This third heart attack, if that was what it had really been, did not seem to be really all that bad-a mere sketch, as to remind him of its shape. But he knew its shape intimately already, that of a Spenglerian parabola. Yet another interpretation seemed, as he sat in the toilet and excreted as quietly as he could, there being a guest in the apartment, possible, though he was fain to reject it. An inner hand showing in delicate deadly gesture the impending chop or noose. He was glad in a way that she had taken possession of the circular bed, no room for him, since bed was a place where people frequently died, sometimes in their sleep. She lay naked on her back, telling, say, ten-twenty with her arms and seven-thirty with her legs, her delicate snoring indicating that it was a fine February night and all was well. She had left her home in Poughkeepsie, it appeared, and was obviously welcome to stay here with Enderby so long as she did not go out to buy another gun. She at least knew his work. Anyway, there was no question of thinking in terms of a nice long future. These heart attacks had been as good to Enderby as a like and you know harangue from one of his students. But he did not really want the chop to come tonight and in his sleep. He fancied doing some more vigorous death-dodging in the light. There was this to be said for New York: it was not dull.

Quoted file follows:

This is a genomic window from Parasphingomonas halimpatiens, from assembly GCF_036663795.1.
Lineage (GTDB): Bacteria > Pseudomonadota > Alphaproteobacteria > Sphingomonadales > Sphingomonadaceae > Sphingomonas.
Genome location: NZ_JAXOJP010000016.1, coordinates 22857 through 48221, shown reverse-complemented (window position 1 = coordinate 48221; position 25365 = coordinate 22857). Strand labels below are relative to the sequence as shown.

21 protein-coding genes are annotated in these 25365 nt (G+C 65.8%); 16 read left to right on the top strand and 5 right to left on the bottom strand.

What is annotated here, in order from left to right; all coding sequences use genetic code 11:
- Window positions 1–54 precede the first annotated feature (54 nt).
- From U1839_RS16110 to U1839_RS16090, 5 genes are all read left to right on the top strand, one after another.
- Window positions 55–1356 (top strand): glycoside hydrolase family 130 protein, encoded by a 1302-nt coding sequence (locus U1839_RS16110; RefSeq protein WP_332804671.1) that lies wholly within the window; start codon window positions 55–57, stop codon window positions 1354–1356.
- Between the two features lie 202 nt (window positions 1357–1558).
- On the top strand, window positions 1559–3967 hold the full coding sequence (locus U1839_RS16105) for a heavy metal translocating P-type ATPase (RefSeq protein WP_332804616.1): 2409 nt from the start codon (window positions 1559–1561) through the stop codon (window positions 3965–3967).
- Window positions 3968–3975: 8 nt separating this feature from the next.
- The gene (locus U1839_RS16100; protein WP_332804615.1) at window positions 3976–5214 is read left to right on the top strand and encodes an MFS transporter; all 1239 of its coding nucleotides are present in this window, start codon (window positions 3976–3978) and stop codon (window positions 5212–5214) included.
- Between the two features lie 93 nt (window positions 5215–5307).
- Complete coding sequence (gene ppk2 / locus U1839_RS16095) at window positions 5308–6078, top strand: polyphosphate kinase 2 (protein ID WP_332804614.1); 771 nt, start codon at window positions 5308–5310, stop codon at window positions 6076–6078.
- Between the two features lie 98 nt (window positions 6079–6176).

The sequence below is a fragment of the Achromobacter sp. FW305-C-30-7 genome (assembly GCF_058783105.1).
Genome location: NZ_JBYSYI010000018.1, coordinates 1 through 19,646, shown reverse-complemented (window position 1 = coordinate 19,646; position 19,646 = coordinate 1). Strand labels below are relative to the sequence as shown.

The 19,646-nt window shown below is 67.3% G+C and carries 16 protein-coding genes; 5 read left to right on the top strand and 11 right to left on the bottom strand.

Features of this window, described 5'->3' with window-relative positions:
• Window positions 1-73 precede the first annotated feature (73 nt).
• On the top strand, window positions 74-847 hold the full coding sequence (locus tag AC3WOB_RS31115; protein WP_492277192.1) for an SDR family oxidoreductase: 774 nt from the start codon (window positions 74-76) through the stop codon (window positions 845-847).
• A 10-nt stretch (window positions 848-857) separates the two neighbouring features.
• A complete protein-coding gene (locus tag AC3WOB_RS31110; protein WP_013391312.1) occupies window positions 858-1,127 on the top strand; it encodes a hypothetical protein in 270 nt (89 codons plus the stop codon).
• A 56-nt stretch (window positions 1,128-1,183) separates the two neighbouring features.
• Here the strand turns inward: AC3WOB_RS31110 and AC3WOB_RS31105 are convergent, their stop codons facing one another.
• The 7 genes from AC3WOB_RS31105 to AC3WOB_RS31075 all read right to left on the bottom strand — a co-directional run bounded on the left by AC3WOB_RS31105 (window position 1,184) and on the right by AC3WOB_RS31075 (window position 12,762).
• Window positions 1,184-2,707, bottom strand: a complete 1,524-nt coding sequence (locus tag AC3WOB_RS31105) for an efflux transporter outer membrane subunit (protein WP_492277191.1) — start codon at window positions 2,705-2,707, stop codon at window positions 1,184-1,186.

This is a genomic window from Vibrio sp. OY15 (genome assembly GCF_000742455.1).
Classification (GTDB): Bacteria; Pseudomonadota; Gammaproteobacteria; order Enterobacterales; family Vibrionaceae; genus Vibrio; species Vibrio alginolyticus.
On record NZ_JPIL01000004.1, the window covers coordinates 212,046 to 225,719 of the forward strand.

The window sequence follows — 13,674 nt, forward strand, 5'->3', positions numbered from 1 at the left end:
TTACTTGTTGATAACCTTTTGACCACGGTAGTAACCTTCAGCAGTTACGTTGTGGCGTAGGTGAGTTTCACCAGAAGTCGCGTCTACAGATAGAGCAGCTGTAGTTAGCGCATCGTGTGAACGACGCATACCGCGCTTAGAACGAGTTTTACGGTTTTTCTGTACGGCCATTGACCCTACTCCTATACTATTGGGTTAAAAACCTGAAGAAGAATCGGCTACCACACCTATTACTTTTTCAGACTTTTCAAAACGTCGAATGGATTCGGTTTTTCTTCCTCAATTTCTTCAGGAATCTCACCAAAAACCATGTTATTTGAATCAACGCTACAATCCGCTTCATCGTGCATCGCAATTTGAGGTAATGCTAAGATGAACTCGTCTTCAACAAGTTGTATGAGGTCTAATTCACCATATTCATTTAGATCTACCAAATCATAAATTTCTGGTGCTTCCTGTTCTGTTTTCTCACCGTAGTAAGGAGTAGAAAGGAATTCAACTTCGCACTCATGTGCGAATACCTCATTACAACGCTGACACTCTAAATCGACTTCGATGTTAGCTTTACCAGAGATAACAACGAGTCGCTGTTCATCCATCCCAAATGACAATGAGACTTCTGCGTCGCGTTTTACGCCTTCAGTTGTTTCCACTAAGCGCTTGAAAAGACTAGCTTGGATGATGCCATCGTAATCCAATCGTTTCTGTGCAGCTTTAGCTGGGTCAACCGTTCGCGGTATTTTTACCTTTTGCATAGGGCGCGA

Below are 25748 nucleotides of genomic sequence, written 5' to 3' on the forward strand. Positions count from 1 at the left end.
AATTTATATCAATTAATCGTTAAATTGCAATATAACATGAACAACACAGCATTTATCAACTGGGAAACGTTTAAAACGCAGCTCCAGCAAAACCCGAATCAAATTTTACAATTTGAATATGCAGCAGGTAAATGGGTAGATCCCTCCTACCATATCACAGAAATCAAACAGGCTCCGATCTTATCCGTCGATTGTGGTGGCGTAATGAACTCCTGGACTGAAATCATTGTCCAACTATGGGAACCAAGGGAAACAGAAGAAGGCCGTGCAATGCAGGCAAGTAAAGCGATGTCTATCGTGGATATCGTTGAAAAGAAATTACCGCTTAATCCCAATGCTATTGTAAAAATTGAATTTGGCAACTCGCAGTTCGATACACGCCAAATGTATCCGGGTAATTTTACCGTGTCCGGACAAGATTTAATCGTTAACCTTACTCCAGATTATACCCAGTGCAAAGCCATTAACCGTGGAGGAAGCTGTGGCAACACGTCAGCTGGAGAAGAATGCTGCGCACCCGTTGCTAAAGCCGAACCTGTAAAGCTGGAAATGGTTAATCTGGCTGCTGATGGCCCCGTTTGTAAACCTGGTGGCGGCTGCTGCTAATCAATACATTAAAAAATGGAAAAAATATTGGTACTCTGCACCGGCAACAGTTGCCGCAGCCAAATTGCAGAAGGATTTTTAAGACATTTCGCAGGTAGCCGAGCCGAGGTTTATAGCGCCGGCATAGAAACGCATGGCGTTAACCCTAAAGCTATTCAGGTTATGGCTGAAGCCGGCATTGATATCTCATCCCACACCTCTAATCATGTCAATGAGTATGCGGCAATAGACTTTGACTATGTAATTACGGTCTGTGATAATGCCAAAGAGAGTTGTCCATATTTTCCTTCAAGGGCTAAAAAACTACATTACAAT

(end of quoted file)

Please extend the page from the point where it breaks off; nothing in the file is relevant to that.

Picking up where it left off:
Wiped and having flushed, Enderby went out to the kitchen to make tea. There would be a hell of a row tomorrow, today that was, when that dusky bitch Priscilla came to do the chores (How come an educated man like you live in such Gadarene filth-she was, after all, a Bible scholar); but there always was a hell of a row. This time there would probably be something about fornication and Cozbi as well as dirt. Enderby ate pensively a little cold left-over stew while he waited for the water to boil: quite delicious, really. He seemed to have lost a fair amount of protein in the last few hours, perhaps cholesterol too. When the tea had sufficiently brewed or drawn (five bags only; not overtempt Providence) and had been sharply sweetened and embrowned, he took it into the living room. He piled pouffe on pouffe to make himself comfortable in order to watch for the dawn to come up. He switched on the television set, which gave him a silly film apt for these small hours. It was a college musical of the thirties (How come that such a scholar / Can put up with such squalor? / Just gimme hafe a dollar / And I'll make it spick and span, man. There was a coincidence!) but it was made piquant with girls in peach-looking camiknicks with metallic hairdos. Enderby did some random leafing through the slim volumes she had brought for him to defile. God, what a genius, etc. The film, with interludes of advertising suspiciously cheap albums of popular music, went harmlessly on while he sipped his tea and browsed.
You went that way as you always said you would,
Contending over the cheerful cups that good
Was in the here-and-now, in, in fact, the cheerful
Cups and not in some remotish sphere full
Of twangling saints, the-pie-in-the-sky-when-you-die
Of Engels as much as angels, whereupon I…
He could not well remember having written that. Besides, the type was blurring. He saw without surprise that the film had changed to one, in very good colour too, about Augustine and Pelagius. Thank God. The thing had after all been at last artistically dealt with, no need after all for him to worry about finding an appropriate poetic form.